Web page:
. . . where all your devices begin. The default Home template stores device access buttons. Akin to the Windows START button, from here you select the device you need to control and proceed into the specific set of control panels. Since any device can contain any number of panels, you simply use the scroll buttons to move between them. Another way is to create your own buttons (with ProntoEdit) and install direct links between panels.

Traditional Programming

This is accomplished using the included templates. Unused ones can be hidden so you don’t have to scroll through all of them. You simply go into LEARN mode, select the button you want to teach, and Pronto will await the IR beam from your source remote. When it senses one, it takes just a second to store, and then you can go on to another button. This way, you can get the Pronto up and running in no time.

You can also add devices, copy from existing ones, or re-label existing buttons to your heart's content. Ditto for the seven hard buttons. You can program them either globally or per-device by just ensuring that the appropriate control panels are displayed underneath when you get into the LEARN mode.

So how do you label the commands without your computer keyboard? When you label a button, a miniature QWERTY keyboard appears on-screen. When you press a certain part of the keyboard, that section zooms in and you can select the letter you want. There is a capability for numbers, upper and lower case keys, icons, and foreign characters. Neat!


If you were happy teaching and using the Pronto as described in the previous section, skip to the end of the review and enjoy. If you ventured here, you must be curious. ProntoEdit?

While it isn’t a model of Windows software design, it certainly more than accomplishes what it is meant to do. With ProntoEdit, you literally re-design the Pronto! It allows you to create buttons from the built-in gallery of images, or you can download other Pronto users’ Gallery files for use in yours. Now would be a good time for me to tell you that of all the products I know and/or use, only the Lexicon DC-1 enjoys this kind of community-bonding/sharing as the Philips Pronto. Tons of information and downloads can be had at or the above mentioned ProntoEdit download site. (Can you imagine Virus software to monitor your remote control?)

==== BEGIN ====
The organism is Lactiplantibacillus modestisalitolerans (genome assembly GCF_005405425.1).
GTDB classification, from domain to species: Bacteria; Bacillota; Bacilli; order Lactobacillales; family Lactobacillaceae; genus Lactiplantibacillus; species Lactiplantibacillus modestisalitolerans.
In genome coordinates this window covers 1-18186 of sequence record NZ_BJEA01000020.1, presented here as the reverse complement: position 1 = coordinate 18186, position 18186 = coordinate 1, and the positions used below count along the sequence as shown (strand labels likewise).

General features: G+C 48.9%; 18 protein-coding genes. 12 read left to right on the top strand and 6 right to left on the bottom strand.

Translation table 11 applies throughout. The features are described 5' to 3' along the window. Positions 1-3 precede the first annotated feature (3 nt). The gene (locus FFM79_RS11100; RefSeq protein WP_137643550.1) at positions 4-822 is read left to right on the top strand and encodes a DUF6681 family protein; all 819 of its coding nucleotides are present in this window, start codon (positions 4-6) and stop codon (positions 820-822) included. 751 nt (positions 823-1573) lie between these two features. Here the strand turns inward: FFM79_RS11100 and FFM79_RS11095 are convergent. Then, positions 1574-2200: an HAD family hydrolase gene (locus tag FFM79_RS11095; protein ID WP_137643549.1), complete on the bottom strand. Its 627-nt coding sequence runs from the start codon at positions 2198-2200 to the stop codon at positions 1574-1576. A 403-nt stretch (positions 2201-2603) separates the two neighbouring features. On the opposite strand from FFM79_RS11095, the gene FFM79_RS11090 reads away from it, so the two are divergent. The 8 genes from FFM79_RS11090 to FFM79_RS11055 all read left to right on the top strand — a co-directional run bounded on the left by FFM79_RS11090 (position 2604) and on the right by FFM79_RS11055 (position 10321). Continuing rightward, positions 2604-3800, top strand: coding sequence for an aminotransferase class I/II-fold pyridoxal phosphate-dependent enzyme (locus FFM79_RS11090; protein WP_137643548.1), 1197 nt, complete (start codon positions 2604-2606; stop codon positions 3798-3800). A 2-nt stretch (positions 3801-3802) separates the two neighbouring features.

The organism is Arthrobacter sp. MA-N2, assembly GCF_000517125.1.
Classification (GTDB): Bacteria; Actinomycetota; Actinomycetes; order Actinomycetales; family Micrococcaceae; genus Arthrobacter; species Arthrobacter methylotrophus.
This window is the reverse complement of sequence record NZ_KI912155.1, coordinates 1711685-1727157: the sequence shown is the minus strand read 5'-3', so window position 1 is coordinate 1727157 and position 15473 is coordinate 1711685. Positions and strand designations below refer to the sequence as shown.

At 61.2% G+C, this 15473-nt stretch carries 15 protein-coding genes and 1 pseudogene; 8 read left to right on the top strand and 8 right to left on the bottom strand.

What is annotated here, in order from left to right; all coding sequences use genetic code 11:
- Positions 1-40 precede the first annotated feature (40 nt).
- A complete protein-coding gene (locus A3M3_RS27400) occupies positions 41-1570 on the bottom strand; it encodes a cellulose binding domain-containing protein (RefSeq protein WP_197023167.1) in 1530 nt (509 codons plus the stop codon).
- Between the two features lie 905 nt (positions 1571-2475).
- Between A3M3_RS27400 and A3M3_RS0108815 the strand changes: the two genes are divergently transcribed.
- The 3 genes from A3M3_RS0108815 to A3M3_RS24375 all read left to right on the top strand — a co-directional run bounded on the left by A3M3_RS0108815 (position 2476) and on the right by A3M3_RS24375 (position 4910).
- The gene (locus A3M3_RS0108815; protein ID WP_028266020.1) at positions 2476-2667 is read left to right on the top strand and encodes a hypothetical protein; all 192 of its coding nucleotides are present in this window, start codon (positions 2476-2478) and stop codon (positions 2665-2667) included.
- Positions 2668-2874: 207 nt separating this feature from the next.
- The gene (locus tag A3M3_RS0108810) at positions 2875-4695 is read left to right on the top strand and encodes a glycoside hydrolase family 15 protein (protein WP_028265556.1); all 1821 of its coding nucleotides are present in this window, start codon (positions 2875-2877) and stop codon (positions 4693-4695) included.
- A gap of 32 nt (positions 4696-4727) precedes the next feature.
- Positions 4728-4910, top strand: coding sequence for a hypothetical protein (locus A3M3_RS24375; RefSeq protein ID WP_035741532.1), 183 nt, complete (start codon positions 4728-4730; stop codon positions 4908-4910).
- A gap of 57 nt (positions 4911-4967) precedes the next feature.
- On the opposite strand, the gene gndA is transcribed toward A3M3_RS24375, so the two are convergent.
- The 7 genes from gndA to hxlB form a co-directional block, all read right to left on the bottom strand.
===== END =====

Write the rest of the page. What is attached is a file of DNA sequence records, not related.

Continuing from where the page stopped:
Your ProntoEdit can look like something out of Star Trek if you want it to. You can teach it while it is tethered to your PC (via an RS232 cable, not supplied, but Philips will send you one if you ask nicely). Mine was home-made, courtesy of Yeow (a fellow local audiophile friend), or you can put in the devices and buttons and teach it standalone. I had some problems teaching it tethered (so have many people, judging from postings in the forum at RemoteCentral), so I did all of mine after programming. I suspect the next version of the software will have most of these difficulties corrected.

Best of all, you can share your configuration files called CCF or Pronto Configuration Files (Philips’ original code name for the Pronto was Cabernet). At, there’s even a CCF design competition! When you download somebody else’s CCF, you get a choice of either to replace or merge with your existing one (to get both what you’ve programmed and what some other kind soul has). I advise caution when you do this because I lost some navigation button links and had to re-do them. It left my IR buttons intact, however. In any case, back your programs up.

The last ProntoEdit feature I want to mention is the fact that you can even design your own bitmap files for use with your buttons. Any 256-color image can be used, which ProntoEdit will convert down to its four shades of gray. You can have one each to indicate that a button is activated or un-activated.


Actually, if you think about it, any button on the Pronto is a potential macro (if you use ProntoEdit). You can, in addition to a single-function IR code, assign several (up to 255) aliases (IR codes residing elsewhere under different command names) to it, each executing in sequence. Even the delay between each consecutive pair is separately configurable!

The more traditional method is to define a macro to reside under the macro button list. Here, you just create and name it, then record it as a sequence of button pushes on the Pronto. Delay between macro steps is adjustable.


I love the Pronto and will do my best NOT to return my review sample to Milton (Tan, Philips Singapore). I almost forgot to mention that the Pronto has about the strongest IR emitter I know of. As good as the RC-2000 is, try putting it in your jeans and adjusting the  volume. Of course, I exaggerate here. But, it is no stretch to say this is an absolutely dynamite remote control. At last!

Daniel Long

© Copyright 1999 Secrets of Home Theater & High Fidelity